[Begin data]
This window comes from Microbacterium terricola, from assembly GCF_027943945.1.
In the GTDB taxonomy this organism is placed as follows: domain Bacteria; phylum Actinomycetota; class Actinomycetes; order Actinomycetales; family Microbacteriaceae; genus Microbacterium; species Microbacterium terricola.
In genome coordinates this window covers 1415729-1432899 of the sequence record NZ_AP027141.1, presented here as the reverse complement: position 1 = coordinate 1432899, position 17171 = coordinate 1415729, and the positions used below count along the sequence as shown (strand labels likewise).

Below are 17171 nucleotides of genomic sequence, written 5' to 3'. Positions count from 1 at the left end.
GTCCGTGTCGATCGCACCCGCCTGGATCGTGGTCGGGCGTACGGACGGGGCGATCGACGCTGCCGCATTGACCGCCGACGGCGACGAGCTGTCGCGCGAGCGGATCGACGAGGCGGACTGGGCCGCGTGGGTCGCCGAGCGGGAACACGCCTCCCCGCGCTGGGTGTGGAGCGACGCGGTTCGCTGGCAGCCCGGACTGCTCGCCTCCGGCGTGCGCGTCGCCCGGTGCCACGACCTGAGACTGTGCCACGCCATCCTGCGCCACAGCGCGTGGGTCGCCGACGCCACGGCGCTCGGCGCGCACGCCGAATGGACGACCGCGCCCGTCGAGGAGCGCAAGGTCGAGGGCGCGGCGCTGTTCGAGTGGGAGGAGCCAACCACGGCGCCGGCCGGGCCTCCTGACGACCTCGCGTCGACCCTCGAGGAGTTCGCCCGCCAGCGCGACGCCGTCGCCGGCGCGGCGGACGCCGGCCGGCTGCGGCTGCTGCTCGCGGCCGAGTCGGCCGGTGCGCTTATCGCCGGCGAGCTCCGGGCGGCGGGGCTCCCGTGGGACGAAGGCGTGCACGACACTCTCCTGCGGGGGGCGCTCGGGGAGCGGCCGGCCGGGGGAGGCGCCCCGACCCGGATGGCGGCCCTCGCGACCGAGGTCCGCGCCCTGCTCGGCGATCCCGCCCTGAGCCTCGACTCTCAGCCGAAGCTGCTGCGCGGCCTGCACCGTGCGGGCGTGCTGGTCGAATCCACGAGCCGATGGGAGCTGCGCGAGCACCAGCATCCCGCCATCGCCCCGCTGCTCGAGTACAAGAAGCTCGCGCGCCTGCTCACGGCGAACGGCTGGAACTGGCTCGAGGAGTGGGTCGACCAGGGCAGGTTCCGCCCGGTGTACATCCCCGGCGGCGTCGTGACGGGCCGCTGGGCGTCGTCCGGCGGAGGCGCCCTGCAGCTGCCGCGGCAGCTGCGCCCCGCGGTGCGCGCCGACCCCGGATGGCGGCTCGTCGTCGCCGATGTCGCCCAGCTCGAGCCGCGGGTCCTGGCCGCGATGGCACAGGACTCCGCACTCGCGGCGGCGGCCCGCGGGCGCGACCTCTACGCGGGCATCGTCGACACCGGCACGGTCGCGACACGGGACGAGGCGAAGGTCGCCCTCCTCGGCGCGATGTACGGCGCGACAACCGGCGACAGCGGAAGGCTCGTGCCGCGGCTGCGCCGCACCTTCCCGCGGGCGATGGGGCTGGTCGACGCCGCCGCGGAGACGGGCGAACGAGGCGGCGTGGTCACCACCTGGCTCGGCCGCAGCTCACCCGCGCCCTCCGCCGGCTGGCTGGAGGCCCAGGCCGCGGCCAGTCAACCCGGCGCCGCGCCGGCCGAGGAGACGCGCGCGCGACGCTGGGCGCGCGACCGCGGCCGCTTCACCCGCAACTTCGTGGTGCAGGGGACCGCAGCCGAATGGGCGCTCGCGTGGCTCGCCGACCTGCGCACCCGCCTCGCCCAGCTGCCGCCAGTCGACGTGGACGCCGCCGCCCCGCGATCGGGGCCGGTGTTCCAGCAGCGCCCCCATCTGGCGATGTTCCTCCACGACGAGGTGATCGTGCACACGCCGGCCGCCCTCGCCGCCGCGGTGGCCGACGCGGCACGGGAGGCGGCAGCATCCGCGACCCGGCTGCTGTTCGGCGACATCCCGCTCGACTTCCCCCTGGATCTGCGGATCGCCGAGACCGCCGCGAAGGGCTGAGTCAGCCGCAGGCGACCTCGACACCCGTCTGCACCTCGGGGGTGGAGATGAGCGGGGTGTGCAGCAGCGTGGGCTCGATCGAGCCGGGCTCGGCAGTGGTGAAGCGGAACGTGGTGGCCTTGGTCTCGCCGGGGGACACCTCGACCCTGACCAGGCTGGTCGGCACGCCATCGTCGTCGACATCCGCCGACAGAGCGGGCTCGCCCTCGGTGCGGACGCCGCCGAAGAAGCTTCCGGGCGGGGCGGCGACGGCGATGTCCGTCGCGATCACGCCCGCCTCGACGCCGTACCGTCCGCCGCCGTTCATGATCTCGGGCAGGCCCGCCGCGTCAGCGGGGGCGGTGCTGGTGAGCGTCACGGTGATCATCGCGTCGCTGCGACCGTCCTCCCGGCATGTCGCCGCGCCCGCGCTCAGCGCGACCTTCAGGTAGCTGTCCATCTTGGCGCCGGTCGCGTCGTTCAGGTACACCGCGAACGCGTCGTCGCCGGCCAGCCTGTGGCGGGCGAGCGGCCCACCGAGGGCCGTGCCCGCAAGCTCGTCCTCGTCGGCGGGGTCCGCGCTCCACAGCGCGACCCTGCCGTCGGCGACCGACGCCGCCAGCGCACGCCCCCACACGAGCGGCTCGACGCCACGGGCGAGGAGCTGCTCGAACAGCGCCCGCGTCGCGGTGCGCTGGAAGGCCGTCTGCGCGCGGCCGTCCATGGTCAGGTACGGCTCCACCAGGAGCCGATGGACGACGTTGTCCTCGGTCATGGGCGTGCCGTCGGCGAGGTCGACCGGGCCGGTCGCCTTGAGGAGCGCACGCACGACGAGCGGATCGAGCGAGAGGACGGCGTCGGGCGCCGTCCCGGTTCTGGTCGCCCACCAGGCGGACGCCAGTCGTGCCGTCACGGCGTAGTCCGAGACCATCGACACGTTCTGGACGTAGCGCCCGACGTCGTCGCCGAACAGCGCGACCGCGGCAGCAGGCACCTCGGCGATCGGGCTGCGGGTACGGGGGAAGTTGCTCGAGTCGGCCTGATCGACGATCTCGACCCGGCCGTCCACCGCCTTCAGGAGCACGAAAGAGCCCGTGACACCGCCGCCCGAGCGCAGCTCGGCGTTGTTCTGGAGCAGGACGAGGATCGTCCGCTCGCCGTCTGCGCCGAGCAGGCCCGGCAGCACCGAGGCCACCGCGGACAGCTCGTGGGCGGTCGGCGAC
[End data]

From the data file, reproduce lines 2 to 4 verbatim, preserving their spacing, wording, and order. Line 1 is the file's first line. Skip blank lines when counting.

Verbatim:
In the GTDB taxonomy this organism is placed as follows: domain Bacteria; phylum Actinomycetota; class Actinomycetes; order Actinomycetales; family Microbacteriaceae; genus Microbacterium; species Microbacterium terricola.
In genome coordinates this window covers 1415729-1432899 of the sequence record NZ_AP027141.1, presented here as the reverse complement: position 1 = coordinate 1432899, position 17171 = coordinate 1415729, and the positions used below count along the sequence as shown (strand labels likewise).

Below are 17171 nucleotides of genomic sequence, written 5' to 3'. Positions count from 1 at the left end.